U.S. Homeland Security Secretary Kristjen Nielsen resigned on Sunday evening after U.S. President Donald Trump had, according to reports, requested her resignation. Ms. Nielsen will stay on until April 10 after which Kevin McAleenan, current U.S. Customs and Border Protection Commissioner will take charge as Acting Homeland Security Secretary.
Ms. Neilsen, 46, was appointed to her role in December 2017. She will be remembered most for her role in overseeing the “zero tolerance” policy towards migrants crossing the Mexico-US border , which resulted in the separation of more than 2,700 children from their parents. Ms. Nielsen had resisted the move, advocated by Mr. Trump, for weeks, but finally made a choice in the spring of 2018 to sign a memo bringing to life a policy that was widely seen as an inhumane.
“Nielsen will go down in history as presiding over an exceptionally cruel regime that separated families and violated human rights,” Chennai-born Congresswoman Pramila Jayapal, co-chair of the Congressional Progressive Caucus, tweeted. “I welcome her resignation and believe she should be held accountable for the abuses that happened under her watch.”
Mr. McAleenan was among those who had encouraged Ms Nielsen to sign the family separation memo in 2018, The New York Times reported.
In June last year, a judge had ordered that separations under most circumstances would not be permitted and that separated children had to be reunited with their parents. However, almost 250 families have been separated since — without violating the June order, the government claimed in February this year.
“I said it before, but I really fear for our democracy when the body who creates the laws is telling the body who enforces the law, ‘just don’t enforce the law,’” Ms. Nielsen had told Fox News last month.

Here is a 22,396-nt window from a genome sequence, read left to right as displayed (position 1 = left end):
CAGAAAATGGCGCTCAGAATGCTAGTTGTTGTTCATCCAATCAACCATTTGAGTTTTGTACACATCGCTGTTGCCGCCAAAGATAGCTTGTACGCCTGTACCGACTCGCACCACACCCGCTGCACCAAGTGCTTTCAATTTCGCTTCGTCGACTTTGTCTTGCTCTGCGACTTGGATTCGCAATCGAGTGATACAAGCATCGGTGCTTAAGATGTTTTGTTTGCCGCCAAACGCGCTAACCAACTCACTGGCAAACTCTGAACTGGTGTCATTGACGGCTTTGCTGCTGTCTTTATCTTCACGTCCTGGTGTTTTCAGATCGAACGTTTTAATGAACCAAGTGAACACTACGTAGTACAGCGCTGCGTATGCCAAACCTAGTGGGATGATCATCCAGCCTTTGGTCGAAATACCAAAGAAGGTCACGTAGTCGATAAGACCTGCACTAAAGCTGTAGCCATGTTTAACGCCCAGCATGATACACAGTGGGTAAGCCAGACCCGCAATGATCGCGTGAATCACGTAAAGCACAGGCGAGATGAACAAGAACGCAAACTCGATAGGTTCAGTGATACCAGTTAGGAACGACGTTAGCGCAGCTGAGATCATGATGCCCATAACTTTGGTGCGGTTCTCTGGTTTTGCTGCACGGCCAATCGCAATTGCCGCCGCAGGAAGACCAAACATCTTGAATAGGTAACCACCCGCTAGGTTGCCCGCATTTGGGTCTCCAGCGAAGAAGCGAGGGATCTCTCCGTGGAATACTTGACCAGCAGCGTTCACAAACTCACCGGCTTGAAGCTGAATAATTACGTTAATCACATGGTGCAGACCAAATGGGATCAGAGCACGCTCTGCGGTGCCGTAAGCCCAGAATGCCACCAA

Ms. Nielsen was grilled in March by a U.S. House of Representatives committee on the border situation, and questioned repeatedly on whether the enclosures in which children were held were significantly different from dog cages.
The Secretary, who posted her resignation letter on Twitter, hit out at Congress and the courts in the document.
“I hope the next Secretary will have the support of Congress and the courts in fixing the laws which have impeded our ability to fully secure America’s borders and which have contributed to discord in our nation’s discourse,” she wrote.
Ms. Nielsen’s relationship with Mr Trump has been rocky — she was often berated for not being tough enough, she alternated between resisting some of Mr. Trump’s more outlandish policy requests and first capitulating, then staunchly defending the administration’s policies.
The dissonance between Mr. Trump and Ms. Nielsen was particularly pronounced of late as the Secretary struggled to keep up with her boss’s agenda. Most recently, Mr. Trump had been asking Ms. Nielsen to close the borders and prevent people from seeking asylum. Individuals have, under federal and international law, a right to ask for asylum at recognized ports of entry to the U.S.
A day after Ms. Neilsen’s trip to Central America, Mr. Trump announced, on March 29, that he would be cutting State Department administered foreign aid to Guatemala, Honduras and El Salvador, three source countries for the migrant caravan. Some 400,000 migrants were apprehended at the border in the October 2017-October 2018 period, compared to the 1.6 million in 2000.
On Friday Mr. Trump withdrew his nomination for Immigration & Customs Enforcement (ICE) agency, Ronald Vitiello, saying he wanted someone “tougher” for the role.
Over the weekend, news emerged that migrants were being kept under a bridge in El Paso — sleeping on the gravel, causing bruising among the children and toddlers in the group. Migrant shelters are no longer able to accommodate the number of arrivals, many of whom are being kept in very harsh conditions.
“Secretary of Homeland Security Kirstjen Nielsen will be leaving her position, and I would like to thank her for her service,” Mr. Trump said on Twitter, announcing Mr. McAleenan’s acting appointment.